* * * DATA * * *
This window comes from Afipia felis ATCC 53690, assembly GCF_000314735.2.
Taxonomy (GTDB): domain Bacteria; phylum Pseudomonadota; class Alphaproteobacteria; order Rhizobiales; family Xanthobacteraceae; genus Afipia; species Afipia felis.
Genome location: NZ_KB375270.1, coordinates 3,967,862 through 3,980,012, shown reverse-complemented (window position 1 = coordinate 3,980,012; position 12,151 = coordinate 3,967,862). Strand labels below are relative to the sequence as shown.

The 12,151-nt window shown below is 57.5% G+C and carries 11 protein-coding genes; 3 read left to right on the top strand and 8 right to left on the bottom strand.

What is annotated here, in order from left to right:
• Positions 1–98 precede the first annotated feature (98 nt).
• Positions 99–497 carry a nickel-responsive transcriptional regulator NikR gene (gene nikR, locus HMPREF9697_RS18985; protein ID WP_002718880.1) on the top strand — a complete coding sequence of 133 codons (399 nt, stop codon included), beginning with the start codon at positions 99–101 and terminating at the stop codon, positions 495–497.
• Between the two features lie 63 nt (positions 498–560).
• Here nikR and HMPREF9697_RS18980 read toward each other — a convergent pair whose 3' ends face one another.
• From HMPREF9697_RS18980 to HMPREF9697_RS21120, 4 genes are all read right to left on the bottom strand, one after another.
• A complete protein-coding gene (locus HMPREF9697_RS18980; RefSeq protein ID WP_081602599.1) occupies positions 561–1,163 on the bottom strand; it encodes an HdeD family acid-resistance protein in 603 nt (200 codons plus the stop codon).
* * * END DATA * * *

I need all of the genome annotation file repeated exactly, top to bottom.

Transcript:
This window comes from Afipia felis ATCC 53690, assembly GCF_000314735.2.
Taxonomy (GTDB): domain Bacteria; phylum Pseudomonadota; class Alphaproteobacteria; order Rhizobiales; family Xanthobacteraceae; genus Afipia; species Afipia felis.
Genome location: NZ_KB375270.1, coordinates 3,967,862 through 3,980,012, shown reverse-complemented (window position 1 = coordinate 3,980,012; position 12,151 = coordinate 3,967,862). Strand labels below are relative to the sequence as shown.

The 12,151-nt window shown below is 57.5% G+C and carries 11 protein-coding genes; 3 read left to right on the top strand and 8 right to left on the bottom strand.

What is annotated here, in order from left to right:
• Positions 1–98 precede the first annotated feature (98 nt).
• Positions 99–497 carry a nickel-responsive transcriptional regulator NikR gene (gene nikR, locus HMPREF9697_RS18985; protein ID WP_002718880.1) on the top strand — a complete coding sequence of 133 codons (399 nt, stop codon included), beginning with the start codon at positions 99–101 and terminating at the stop codon, positions 495–497.
• Between the two features lie 63 nt (positions 498–560).
• Here nikR and HMPREF9697_RS18980 read toward each other — a convergent pair whose 3' ends face one another.
• From HMPREF9697_RS18980 to HMPREF9697_RS21120, 4 genes are all read right to left on the bottom strand, one after another.
• A complete protein-coding gene (locus HMPREF9697_RS18980; RefSeq protein ID WP_081602599.1) occupies positions 561–1,163 on the bottom strand; it encodes an HdeD family acid-resistance protein in 603 nt (200 codons plus the stop codon).